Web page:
Looking to take a road trip while pregnant? Here’s everything you need to know about taking a long road trip while pregnant as safely and as comfortably as possible.
This summer is going to be weird.
Summer is usually the time for epic family road trips.
In fact, the last two years, we’ve taken long family road trips in May and this is the first spring we haven’t, as our planned trip to Baltimore for a blogging conference (which I was to speak at) was canceled due to COVID-19.
But, as states open back up, and businesses open up, and virtual school and homeschooling end for the year, slowly, there is still some hope that there will be something fun for families to do and see and partake in.
Or at least that’s my hope!
But, I am pregnant with twins, due at the end of the summer.
Any summer travel plans are even more complicated with the virus still affecting many areas heavily (like where we live in New York), and wanting to protect myself and my unborn babies.
But, I’ve taken long road trips while pregnant before.
They aren’t always super fun, but I’ve found doing certain things can really help ease the discomfort of sitting for hours, as well as keep you and your babies safe.
Should Pregnant Women Take Road Trips?
When it comes to pregnancy, there are a lot of recommended health guidelines in order to help mom and baby be healthy and safe, especially should an emergency arrive.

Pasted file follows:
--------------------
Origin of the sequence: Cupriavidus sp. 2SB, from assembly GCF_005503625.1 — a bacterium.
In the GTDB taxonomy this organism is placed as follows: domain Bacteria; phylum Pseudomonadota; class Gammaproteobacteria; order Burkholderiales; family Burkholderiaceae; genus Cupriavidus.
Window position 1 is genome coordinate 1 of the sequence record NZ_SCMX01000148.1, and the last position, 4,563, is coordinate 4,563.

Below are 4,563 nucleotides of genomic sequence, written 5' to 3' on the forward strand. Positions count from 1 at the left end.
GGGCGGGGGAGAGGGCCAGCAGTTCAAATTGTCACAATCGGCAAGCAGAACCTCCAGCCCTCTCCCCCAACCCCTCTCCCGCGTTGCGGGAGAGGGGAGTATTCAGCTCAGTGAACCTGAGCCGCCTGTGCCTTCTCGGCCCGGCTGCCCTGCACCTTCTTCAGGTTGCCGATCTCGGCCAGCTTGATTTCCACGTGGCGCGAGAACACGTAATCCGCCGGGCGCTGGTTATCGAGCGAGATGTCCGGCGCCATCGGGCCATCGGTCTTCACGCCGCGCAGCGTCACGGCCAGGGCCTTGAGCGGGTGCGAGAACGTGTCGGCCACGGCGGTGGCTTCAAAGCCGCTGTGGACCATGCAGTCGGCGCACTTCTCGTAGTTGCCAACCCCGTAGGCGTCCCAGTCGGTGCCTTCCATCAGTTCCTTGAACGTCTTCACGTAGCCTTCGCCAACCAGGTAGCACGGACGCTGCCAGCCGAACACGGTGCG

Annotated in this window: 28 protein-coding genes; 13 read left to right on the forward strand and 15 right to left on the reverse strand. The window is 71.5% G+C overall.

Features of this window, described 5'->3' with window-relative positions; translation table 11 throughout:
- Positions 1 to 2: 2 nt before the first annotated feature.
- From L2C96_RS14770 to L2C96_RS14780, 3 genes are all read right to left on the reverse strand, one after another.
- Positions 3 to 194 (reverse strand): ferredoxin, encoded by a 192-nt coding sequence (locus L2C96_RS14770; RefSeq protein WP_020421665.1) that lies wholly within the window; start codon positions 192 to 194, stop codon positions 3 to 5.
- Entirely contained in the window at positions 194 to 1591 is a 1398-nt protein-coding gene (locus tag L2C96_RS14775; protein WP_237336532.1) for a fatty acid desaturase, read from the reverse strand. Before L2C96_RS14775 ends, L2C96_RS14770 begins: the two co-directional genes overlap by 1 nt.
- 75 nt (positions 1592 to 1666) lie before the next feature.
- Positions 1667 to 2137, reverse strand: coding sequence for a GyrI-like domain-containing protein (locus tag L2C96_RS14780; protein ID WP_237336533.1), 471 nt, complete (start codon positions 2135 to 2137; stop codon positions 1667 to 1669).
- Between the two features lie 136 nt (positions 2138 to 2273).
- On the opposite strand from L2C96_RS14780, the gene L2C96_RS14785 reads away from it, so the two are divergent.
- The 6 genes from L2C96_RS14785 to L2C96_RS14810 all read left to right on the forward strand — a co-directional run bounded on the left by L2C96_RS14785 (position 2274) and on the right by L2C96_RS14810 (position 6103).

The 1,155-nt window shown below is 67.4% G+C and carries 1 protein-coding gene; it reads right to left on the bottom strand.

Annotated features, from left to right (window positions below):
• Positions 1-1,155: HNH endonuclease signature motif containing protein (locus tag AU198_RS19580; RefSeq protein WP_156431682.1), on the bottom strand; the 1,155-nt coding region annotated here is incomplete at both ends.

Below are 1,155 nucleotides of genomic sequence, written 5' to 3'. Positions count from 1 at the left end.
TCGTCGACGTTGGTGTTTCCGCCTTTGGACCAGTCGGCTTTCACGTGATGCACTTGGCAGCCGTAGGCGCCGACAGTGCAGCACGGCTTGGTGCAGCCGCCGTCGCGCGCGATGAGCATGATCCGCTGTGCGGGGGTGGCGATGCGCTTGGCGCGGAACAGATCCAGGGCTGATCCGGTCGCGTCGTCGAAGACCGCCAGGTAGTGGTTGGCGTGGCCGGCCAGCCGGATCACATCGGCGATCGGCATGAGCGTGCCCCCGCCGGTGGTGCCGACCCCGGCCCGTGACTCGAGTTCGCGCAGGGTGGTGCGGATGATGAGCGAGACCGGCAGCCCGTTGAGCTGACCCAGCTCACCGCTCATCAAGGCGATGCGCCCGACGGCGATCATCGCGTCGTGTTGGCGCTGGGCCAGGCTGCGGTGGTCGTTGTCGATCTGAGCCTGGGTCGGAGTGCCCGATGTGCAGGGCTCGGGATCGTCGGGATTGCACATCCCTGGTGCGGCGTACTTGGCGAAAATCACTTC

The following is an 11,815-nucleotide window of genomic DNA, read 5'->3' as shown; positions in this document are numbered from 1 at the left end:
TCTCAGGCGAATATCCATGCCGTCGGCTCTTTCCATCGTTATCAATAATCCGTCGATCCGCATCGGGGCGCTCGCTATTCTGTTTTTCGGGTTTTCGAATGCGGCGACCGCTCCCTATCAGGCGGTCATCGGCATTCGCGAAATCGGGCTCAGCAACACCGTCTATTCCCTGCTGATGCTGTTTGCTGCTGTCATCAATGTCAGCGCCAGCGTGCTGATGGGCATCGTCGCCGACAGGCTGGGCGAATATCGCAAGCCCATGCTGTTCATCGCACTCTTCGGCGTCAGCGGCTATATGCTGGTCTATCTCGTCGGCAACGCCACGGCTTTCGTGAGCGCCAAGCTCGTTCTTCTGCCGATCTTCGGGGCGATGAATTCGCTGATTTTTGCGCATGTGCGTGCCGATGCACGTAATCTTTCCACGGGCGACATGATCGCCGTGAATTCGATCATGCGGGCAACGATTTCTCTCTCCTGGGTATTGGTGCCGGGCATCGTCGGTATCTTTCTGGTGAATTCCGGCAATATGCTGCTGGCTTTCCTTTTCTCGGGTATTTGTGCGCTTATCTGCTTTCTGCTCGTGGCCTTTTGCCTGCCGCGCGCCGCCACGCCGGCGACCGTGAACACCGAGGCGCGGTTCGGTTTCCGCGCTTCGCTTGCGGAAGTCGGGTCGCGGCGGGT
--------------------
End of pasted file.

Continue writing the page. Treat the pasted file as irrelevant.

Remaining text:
It’s why there is a general “36 Weeks Rule” where doctors do not advise traveling far from home from 36 weeks on. Some advise no travel from 34 weeks on.
This includes flying while pregnant, but also includes long car rides and long road trips while pregnant.
You don’t want to be 31,000 feet in the air and suddenly go into labor, nor do you want to be in the middle of nowhere’s land on a two-lane highway with no shoulder if you suddenly feel something is off with your pregnancy.
You want to be close to home, close to your doctors, and close to your hospital.
This even more true if you have any pregnancy complications like high blood pressure, severe anemia, hypertension, gestational diabetes, multiples, or have a history of pre-term labor.
The reality is, sitting for long periods of time is not good for pregnant women’s health. Prolonged sitting in a car can cause blood clots, extreme swelling, dizziness, cramps, dehydration, more aches and pains, and so on.
Perhaps the best time to travel and take long road trips while pregnant is the second trimester, or from about 13-28 weeks gestation.
Ultimately, ask your doctor what he or she thinks about any last-minute (or planned) travel plans you may have, especially as you enter into that third trimester.
Bumpy Road While Pregnant
Many concerns about road trips while pregnant stem from the idea that a bumpy car ride can cause labor to start or trigger a miscarriage.
But, this is generally held to be a myth, though it may make mom uncomfortable as she jostles around in her seat.
Baby, however, is protected by her ample amniotic fluid, your pelvis, and your stomach muscles.
I would still suggest avoiding backroads, off-roading, and potholes as much as possible all the same.
If you come across a pot-hole ridden road, go as slow and gently as possible, and if a passenger, hold onto the door and your bump to ease any pains that may come from sudden jostling.